Thursday 29 September 2016

Almost 500 athletes may have been taking meldonium during 2015 European Games in Baku

Eleanor Crooks

Published 09/03/2016 | 13:16

Up to 490 athletes may have been taking meldonium during the Baku 2015 European Games, British Journal of Sports Medicine research has revealed. Maria Sharapova (inset) is facing a four-year ban for taking the substance.
Up to 490 athletes may have been taking meldonium during the Baku 2015 European Games, British Journal of Sports Medicine research has revealed. Maria Sharapova (inset) is facing a four-year ban for taking the substance.

Up to 490 athletes may have been taking meldonium during the 2015 European Games in Baku, according to research published in the British Journal of Sports Medicine.

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Meldonium was placed on the World Anti-Doping Agency's banned list for 2016 and a number of athletes have already tested positive for it, including tennis star Maria Sharapova.

The research was carried out on behalf of the European Olympic Committees and contributed to WADA's decision to ban the use of meldonium in competitive sport.

The findings were based on information volunteered by athletes and medical teams as well as anti-doping tests given at the European Games last June.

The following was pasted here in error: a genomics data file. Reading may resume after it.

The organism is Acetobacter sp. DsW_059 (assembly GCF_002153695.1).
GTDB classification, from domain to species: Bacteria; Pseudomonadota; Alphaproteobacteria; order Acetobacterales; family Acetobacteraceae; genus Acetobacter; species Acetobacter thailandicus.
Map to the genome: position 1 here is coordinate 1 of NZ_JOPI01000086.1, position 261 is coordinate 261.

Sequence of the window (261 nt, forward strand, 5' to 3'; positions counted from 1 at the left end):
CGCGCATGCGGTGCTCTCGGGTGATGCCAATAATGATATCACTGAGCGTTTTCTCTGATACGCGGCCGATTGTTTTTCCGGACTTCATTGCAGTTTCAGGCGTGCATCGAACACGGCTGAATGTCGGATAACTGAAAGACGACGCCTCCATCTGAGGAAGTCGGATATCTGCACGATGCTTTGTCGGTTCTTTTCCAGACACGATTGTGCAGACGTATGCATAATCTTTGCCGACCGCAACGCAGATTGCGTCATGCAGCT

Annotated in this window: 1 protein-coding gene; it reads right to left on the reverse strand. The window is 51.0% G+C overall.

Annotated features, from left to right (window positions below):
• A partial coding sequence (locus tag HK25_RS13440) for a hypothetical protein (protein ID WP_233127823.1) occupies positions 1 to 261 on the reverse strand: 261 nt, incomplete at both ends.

Thirteen medallists were found to have been taking meldonium and the drug was detected in athletes competing in 15 of the 21 sports.

Sixty-six urine samples given during the European Games tested positive for meldonium but only 23 athletes declared using the drug even though it was perfectly legal to do so.

Meanwhile, only two national Olympic committees declared that they were importing meldonium into Azerbaijan.

Canoeing and kayaking produced the highest number of positive tests for meldonium, with 15 of the 48 athletes tested having it in their system.

The figure of 490 was arrived at by applying the percentage of athletes that were tested who had taken meldonium to the athlete body as a whole.

The authors of the report do admit that this is likely to be an overestimate because meldonium was only licensed for use in seven of the 21 competing countries.

But the report concludes: "These findings highlight the excessive and inappropriate use and prescribing of this prescription drug in a generally healthy athlete population."

The report also flags up that meldonium was added to the WADA monitoring programme in 2015 after anecdotal reports of use by athletes during the London 2012 Olympic and Paralympic Games.

Press Association

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